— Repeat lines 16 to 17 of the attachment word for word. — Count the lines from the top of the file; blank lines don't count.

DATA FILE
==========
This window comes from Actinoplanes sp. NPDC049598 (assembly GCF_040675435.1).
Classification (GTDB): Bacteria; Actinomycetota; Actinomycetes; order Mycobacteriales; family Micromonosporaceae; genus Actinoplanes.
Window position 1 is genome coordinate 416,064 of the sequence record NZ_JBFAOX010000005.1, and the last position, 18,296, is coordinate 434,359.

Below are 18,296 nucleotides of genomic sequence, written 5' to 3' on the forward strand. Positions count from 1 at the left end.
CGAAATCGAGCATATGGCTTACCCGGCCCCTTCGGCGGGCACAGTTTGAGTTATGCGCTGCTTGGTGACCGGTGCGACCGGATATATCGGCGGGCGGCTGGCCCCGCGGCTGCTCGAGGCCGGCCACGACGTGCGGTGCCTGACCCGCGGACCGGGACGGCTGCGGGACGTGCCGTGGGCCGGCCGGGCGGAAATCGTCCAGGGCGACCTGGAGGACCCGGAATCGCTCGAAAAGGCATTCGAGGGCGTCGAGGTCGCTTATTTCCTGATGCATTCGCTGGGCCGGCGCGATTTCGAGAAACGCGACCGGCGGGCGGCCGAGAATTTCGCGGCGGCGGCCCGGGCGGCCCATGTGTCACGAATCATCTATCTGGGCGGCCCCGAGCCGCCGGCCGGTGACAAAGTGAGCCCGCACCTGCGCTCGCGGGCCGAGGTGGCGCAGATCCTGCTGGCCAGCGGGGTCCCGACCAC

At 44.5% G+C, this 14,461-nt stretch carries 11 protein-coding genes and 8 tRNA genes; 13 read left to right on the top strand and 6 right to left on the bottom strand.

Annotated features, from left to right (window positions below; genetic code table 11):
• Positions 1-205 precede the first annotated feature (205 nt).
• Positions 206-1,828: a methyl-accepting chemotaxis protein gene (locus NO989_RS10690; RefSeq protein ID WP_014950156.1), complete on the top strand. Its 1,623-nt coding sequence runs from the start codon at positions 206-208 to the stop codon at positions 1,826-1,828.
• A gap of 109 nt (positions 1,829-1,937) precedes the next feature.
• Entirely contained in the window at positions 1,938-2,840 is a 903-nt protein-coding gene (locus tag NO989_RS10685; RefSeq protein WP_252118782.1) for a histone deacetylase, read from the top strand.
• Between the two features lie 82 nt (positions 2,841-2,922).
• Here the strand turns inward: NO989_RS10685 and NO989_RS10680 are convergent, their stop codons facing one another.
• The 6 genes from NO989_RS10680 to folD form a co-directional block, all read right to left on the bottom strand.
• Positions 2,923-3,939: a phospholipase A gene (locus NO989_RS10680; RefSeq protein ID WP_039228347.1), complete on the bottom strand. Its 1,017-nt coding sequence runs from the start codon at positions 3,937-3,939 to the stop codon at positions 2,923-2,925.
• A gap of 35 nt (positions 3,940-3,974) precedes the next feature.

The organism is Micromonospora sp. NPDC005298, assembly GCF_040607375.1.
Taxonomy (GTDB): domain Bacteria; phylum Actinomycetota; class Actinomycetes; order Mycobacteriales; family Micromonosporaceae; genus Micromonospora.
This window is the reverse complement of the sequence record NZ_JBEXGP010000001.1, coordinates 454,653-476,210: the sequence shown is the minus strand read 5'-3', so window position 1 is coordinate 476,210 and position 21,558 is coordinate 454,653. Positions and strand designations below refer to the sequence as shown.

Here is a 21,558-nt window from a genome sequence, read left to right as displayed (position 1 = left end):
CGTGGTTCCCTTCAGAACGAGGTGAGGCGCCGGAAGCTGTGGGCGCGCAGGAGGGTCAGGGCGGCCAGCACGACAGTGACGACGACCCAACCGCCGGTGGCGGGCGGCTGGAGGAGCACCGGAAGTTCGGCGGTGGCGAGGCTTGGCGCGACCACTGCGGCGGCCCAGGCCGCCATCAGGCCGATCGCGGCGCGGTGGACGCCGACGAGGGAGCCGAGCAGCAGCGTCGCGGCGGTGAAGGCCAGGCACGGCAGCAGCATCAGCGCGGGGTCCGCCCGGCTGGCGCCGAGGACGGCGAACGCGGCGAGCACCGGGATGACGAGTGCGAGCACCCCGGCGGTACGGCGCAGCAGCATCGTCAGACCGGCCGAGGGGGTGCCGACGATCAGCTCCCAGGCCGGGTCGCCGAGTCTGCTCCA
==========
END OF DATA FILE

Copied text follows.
• A gap of 35 nt (positions 3,940-3,974) precedes the next feature.

The organism is Micromonospora sp. NPDC005298, assembly GCF_040607375.1.